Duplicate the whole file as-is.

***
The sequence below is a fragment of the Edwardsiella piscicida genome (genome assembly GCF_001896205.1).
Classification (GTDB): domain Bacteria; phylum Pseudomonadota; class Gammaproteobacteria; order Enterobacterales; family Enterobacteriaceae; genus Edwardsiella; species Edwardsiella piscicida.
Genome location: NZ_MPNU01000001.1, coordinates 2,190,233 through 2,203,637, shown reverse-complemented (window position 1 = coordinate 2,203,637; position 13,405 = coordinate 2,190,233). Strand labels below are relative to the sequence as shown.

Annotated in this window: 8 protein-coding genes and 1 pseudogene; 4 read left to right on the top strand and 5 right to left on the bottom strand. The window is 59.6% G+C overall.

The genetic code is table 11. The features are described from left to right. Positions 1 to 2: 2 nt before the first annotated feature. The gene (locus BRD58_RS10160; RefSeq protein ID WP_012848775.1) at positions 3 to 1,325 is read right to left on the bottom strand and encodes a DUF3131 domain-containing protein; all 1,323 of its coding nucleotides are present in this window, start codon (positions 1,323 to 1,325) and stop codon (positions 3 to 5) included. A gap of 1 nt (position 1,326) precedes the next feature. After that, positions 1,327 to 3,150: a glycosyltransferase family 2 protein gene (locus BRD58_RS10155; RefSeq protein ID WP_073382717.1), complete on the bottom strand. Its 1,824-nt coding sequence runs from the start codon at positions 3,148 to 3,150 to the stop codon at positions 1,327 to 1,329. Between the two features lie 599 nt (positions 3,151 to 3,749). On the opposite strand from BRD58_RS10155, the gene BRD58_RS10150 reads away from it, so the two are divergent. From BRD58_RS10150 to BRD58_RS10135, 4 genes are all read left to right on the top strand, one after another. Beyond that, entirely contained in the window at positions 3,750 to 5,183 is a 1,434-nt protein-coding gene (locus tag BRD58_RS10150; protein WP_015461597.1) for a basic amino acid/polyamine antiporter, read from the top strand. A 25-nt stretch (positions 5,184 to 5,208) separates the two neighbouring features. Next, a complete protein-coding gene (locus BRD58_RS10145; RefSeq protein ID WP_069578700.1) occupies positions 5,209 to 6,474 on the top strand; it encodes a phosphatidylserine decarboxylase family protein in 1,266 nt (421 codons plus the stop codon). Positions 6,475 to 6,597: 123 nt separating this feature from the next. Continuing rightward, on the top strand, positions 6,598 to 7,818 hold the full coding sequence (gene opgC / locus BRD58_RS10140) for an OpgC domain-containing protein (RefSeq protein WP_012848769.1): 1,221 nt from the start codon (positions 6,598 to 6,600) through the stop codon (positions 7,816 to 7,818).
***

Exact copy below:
The sequence below is a fragment of the Edwardsiella piscicida genome (genome assembly GCF_001896205.1).
Classification (GTDB): domain Bacteria; phylum Pseudomonadota; class Gammaproteobacteria; order Enterobacterales; family Enterobacteriaceae; genus Edwardsiella; species Edwardsiella piscicida.
Genome location: NZ_MPNU01000001.1, coordinates 2,190,233 through 2,203,637, shown reverse-complemented (window position 1 = coordinate 2,203,637; position 13,405 = coordinate 2,190,233). Strand labels below are relative to the sequence as shown.

Annotated in this window: 8 protein-coding genes and 1 pseudogene; 4 read left to right on the top strand and 5 right to left on the bottom strand. The window is 59.6% G+C overall.

The genetic code is table 11. The features are described from left to right. Positions 1 to 2: 2 nt before the first annotated feature. The gene (locus BRD58_RS10160; RefSeq protein ID WP_012848775.1) at positions 3 to 1,325 is read right to left on the bottom strand and encodes a DUF3131 domain-containing protein; all 1,323 of its coding nucleotides are present in this window, start codon (positions 1,323 to 1,325) and stop codon (positions 3 to 5) included. A gap of 1 nt (position 1,326) precedes the next feature. After that, positions 1,327 to 3,150: a glycosyltransferase family 2 protein gene (locus BRD58_RS10155; RefSeq protein ID WP_073382717.1), complete on the bottom strand. Its 1,824-nt coding sequence runs from the start codon at positions 3,148 to 3,150 to the stop codon at positions 1,327 to 1,329. Between the two features lie 599 nt (positions 3,151 to 3,749). On the opposite strand from BRD58_RS10155, the gene BRD58_RS10150 reads away from it, so the two are divergent. From BRD58_RS10150 to BRD58_RS10135, 4 genes are all read left to right on the top strand, one after another. Beyond that, entirely contained in the window at positions 3,750 to 5,183 is a 1,434-nt protein-coding gene (locus tag BRD58_RS10150; protein WP_015461597.1) for a basic amino acid/polyamine antiporter, read from the top strand. A 25-nt stretch (positions 5,184 to 5,208) separates the two neighbouring features. Next, a complete protein-coding gene (locus BRD58_RS10145; RefSeq protein ID WP_069578700.1) occupies positions 5,209 to 6,474 on the top strand; it encodes a phosphatidylserine decarboxylase family protein in 1,266 nt (421 codons plus the stop codon). Positions 6,475 to 6,597: 123 nt separating this feature from the next. Continuing rightward, on the top strand, positions 6,598 to 7,818 hold the full coding sequence (gene opgC / locus BRD58_RS10140) for an OpgC domain-containing protein (RefSeq protein WP_012848769.1): 1,221 nt from the start codon (positions 6,598 to 6,600) through the stop codon (positions 7,816 to 7,818).